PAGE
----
Material
CLT (Cross-Laminated Timber)
Application
Floors

Apparent Sound Insulation in Mass Timber Buildings

https://research.thinkwood.com/en/permalink/catalogue2616
Year of Publication
2020
Topic
Acoustics and Vibration
Design and Systems
Material
CLT (Cross-Laminated Timber)
NLT (Nail-Laminated Timber)
DLT (Dowel Laminated Timber)
Application
Floors
Walls
Author
Mahn, Jeffrey
Quirt, David
Mueller-Trapet, Markus
Hoeller, Christoph
Organization
National Research Council of Canada. Construction
Publisher
National Research Council of Canada. Construction
Year of Publication
2020
Country of Publication
Canada
Format
Report
Material
CLT (Cross-Laminated Timber)
NLT (Nail-Laminated Timber)
DLT (Dowel Laminated Timber)
Application
Floors
Walls
Topic
Acoustics and Vibration
Design and Systems
Keywords
Airborne Sound Transmission
Apparent Sound Transmission Class
Sound Transmission
Adhesive
Language
English
Research Status
Complete
Summary
This Report presents the results from experimental studies of the airborne sound transmission of mass timber assemblies, together with an explanation of the calculation procedures to predict the apparent sound transmission class (ASTC) rating between adjacent spaces in a building constructed of mass timber assemblies. The experimental data which is the foundation for this Report includes the laboratory measured sound transmission loss of wall and floor assemblies constructed of Cross Laminated Timber (CLT), Nail-Laminated Timber (NLT) and Dowel-Laminated Timber (DLT), and the laboratory measured vibration reduction index between assemblies of junctions between CLT assemblies. The presentation of the measured data is combined with the presentation of the appropriate calculation procedures to determine the ASTC rating in buildings comprised of such assemblies along with numerous worked examples. Several types of CLT constructions are commercially available in Canada, but this study focused on CLT assemblies with an adhesive applied between the faces of the timber elements in adjacent layers, but no adhesive bonding between the adjacent timber elements within a given layer. These CLT assemblies could be called “Face-Laminated CLT Assemblies” but are simply referred to as CLT assemblies in this Report. Another form of CLT assemblies does have adhesive applied between the faces of the timber elements in adjacent layers as well as adhesive to bond the adjacent timber elements within a given layer. These assemblies are referred to as “Fully-Bonded CLT Assemblies” in this Report. Because fully-bonded CLT assemblies have different properties than face-laminated CLT assemblies, the sound transmission data and predictions in this Report do not apply to fully-bonded CLT assemblies.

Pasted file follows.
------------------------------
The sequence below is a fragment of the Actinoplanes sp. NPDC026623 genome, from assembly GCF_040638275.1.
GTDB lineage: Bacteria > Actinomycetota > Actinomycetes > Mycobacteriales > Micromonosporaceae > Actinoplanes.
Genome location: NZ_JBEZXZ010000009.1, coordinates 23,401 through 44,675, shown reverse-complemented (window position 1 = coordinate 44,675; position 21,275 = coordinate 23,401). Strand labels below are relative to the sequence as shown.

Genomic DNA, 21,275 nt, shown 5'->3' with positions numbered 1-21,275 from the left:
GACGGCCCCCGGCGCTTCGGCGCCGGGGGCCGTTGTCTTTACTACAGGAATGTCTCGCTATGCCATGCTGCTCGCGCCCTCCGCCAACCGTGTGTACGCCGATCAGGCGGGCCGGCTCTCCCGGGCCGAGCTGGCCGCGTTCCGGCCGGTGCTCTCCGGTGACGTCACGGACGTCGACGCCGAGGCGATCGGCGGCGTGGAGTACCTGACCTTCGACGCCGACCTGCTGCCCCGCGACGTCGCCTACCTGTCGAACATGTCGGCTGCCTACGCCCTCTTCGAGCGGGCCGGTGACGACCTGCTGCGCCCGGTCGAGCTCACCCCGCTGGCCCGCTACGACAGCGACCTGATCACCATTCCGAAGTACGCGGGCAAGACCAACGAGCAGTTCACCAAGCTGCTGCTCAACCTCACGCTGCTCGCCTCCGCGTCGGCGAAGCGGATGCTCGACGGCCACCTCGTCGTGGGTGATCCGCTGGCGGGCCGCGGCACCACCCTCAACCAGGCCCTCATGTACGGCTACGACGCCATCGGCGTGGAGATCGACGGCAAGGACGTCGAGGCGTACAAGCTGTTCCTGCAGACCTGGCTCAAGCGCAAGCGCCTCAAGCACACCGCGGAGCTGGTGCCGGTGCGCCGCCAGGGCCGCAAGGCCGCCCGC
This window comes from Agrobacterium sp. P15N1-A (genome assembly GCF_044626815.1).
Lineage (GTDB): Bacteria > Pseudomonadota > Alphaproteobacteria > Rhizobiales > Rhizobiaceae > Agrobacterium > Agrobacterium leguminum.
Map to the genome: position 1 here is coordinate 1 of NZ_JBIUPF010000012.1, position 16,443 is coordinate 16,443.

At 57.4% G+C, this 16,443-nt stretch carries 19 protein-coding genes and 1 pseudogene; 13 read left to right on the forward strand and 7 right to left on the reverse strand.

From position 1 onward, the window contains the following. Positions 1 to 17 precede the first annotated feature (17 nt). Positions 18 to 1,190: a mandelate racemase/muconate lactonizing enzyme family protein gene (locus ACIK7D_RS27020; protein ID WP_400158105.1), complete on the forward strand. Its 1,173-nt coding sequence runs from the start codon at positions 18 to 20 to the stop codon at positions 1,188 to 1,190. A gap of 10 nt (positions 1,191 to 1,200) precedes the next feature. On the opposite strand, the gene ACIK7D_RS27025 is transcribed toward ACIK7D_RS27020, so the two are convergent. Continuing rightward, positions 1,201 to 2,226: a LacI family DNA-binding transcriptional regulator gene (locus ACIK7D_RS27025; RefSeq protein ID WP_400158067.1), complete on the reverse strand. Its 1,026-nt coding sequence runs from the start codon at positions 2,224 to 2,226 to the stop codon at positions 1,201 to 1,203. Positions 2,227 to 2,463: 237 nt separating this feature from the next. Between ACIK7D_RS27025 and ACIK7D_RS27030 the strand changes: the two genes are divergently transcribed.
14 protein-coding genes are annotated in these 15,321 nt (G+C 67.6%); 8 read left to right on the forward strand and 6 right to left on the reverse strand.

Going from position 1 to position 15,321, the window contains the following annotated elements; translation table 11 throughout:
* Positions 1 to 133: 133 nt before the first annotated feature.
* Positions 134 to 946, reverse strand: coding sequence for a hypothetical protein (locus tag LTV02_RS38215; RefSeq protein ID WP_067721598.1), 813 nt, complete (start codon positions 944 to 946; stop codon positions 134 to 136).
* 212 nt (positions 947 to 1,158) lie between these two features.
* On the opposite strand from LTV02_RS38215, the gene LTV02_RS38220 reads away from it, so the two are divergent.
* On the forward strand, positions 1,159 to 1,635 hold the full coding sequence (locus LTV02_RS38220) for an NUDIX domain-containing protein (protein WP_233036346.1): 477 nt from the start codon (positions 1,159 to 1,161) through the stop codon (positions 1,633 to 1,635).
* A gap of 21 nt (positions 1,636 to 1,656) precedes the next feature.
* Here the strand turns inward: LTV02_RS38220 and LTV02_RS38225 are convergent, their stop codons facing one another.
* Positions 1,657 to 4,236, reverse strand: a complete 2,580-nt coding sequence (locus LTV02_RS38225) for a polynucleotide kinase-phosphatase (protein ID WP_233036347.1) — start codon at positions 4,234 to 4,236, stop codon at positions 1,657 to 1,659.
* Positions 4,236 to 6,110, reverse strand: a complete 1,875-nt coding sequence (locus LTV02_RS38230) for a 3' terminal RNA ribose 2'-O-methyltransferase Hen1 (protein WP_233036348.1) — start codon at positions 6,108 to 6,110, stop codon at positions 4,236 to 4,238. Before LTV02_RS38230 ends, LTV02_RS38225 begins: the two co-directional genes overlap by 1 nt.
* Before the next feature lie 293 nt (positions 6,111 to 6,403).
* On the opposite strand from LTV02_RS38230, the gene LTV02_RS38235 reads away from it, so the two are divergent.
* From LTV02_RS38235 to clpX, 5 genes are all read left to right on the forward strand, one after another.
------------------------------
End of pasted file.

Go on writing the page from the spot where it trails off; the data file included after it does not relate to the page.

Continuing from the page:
Online Access
Free
Resource Link
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10 records – page 1 of 1.